Saturday, January 20, 2007

A Tale of Two Births

When I have a lot of time to myself, my mind wanders all over the known and unknown universe. I didn’t have to wander very far, however, to wind up reading the article titled “Rock and Roll” in Wikipedia. I actually had a purpose, as well. I was trying to understand why I have often felt that I really dislike the blues but I have always loved rock and roll. Of course, knowledgeable folks immediately let me know that rock and roll has roots in the blues. No question, some of the rock I love best has been blues sung just a bit differently.

Some people might say that it is just a matter of a white guy wanting to hear white guys sing. But then it is hard to explain Jimi Hendrix as one of my all time favorites.
Articles on the history of Rock and Roll have a hard time saying whether it started with black singers or white. Little Richard or Buddy Holly. Elvis or Chuck Berry. Hey, I listened to all those guys. I was born in 1950. Rock and Roll’s birth was virtually coincidental with my own. I know the roots may reach back to the days when it was black music or “race” music. I think it sprouted and grew based on the idea that it was time to stop thinking like that. Rock grew up and blurred color lines at the same time that I was being raised to strictly observe them. (see http://kentslife.blogspot.com/2005/10/do-i-look-like-racist-in-picture-below.html )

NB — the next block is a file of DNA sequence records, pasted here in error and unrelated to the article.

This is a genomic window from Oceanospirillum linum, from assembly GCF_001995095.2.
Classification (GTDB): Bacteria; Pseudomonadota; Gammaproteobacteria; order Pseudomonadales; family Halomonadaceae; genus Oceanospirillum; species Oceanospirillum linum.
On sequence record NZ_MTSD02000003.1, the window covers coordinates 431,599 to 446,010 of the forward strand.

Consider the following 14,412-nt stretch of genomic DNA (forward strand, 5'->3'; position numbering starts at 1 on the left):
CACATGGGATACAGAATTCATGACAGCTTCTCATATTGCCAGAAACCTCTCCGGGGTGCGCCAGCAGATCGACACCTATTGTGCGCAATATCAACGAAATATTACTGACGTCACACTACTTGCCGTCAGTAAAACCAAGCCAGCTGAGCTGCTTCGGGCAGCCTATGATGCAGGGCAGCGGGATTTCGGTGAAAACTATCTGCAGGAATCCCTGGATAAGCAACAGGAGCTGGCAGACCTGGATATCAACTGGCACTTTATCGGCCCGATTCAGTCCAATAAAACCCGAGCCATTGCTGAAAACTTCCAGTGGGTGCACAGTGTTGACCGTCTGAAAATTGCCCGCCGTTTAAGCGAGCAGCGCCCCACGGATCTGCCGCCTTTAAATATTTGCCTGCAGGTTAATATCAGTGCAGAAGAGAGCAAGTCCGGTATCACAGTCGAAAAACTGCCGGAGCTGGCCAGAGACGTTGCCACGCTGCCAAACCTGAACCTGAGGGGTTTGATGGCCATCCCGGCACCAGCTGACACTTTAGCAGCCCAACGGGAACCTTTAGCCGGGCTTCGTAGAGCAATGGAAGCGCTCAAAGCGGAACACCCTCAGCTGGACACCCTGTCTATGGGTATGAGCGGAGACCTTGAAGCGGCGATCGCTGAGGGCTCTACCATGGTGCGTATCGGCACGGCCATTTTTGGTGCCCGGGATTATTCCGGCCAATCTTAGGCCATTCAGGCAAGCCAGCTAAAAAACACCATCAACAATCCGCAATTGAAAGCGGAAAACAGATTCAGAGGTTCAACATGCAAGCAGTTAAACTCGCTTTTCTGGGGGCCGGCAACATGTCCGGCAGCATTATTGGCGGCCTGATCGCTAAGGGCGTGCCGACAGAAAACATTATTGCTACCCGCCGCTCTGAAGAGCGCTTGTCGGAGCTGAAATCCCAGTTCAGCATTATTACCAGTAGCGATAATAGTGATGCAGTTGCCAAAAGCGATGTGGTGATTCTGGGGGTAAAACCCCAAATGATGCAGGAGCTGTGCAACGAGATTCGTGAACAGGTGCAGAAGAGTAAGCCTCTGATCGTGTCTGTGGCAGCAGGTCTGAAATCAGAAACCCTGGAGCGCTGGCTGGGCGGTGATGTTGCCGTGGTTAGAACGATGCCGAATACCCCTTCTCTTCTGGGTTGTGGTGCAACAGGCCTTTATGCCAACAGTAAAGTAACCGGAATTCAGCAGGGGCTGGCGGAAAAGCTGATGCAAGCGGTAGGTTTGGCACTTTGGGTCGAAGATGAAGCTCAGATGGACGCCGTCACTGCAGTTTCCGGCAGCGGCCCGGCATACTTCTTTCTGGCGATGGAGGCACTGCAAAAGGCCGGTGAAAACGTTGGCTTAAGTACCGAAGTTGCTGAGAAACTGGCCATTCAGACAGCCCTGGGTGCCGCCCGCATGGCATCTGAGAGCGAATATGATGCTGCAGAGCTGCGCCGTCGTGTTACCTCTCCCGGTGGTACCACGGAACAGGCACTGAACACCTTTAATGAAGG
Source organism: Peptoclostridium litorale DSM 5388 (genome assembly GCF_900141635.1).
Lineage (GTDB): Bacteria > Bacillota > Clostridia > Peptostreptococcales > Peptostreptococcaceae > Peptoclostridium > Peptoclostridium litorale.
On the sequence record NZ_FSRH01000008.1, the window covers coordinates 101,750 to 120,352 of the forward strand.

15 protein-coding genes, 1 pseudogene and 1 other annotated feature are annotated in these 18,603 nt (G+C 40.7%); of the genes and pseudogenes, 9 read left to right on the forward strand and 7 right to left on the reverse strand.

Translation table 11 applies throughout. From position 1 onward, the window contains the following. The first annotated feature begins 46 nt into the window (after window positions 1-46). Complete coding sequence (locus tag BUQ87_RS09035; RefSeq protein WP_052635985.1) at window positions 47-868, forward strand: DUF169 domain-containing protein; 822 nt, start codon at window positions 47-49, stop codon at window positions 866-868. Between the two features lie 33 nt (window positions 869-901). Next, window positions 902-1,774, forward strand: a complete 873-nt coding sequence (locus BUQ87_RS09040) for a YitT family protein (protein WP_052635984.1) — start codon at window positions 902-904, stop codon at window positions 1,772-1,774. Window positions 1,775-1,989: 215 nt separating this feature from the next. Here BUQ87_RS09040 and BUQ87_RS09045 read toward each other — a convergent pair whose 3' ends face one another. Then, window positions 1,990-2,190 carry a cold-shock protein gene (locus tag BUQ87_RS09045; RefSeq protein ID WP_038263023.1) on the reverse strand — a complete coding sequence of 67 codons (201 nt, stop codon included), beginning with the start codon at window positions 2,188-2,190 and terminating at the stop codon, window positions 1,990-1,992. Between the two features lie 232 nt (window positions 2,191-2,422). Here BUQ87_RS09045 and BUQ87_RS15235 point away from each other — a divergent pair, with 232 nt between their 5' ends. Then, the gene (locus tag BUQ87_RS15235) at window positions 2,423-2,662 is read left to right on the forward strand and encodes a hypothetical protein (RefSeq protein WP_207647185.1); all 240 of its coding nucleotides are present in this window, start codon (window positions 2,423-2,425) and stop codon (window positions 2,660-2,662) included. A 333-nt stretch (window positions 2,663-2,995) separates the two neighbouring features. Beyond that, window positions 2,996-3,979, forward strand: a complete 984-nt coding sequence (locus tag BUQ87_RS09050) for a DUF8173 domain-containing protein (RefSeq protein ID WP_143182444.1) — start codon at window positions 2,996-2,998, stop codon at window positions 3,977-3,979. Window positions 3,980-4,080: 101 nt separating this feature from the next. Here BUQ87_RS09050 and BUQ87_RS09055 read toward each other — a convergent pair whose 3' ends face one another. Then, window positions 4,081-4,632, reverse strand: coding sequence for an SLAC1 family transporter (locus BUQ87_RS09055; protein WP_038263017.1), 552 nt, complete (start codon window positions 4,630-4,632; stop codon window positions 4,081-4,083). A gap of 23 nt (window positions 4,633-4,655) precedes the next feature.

Rock blurred a bunch of other lines that had been such a big deal in our culture and my life (hair styles, clothing, proper and improper speech, legal vs. illegal drugs, licit and illicit sex).

A whole lot of the lines that had been drawn by the 1950’s were genuinely in need of not just being blurred, but erased. I came to a point in the late 60’s where I began to wonder whether lines ever need be drawn. Now it seems easy to show that lines are still a good thing. Pride vs. humility. Justice vs. Injustice. Love vs. Hate. Greed vs. Giving. Our vision is rarely clear enough to allow us to put the lines in just the right place, even in our own lives. It is harder still to draw those lines for others. That is why Jesus told us to take the plank out of our own eye before attempting to extract a speck from our neighbor’s eye. Nonetheless, it is a kindness to undergo radical surgery on the plank so that one might become humble and capable of helping to remove the speck.
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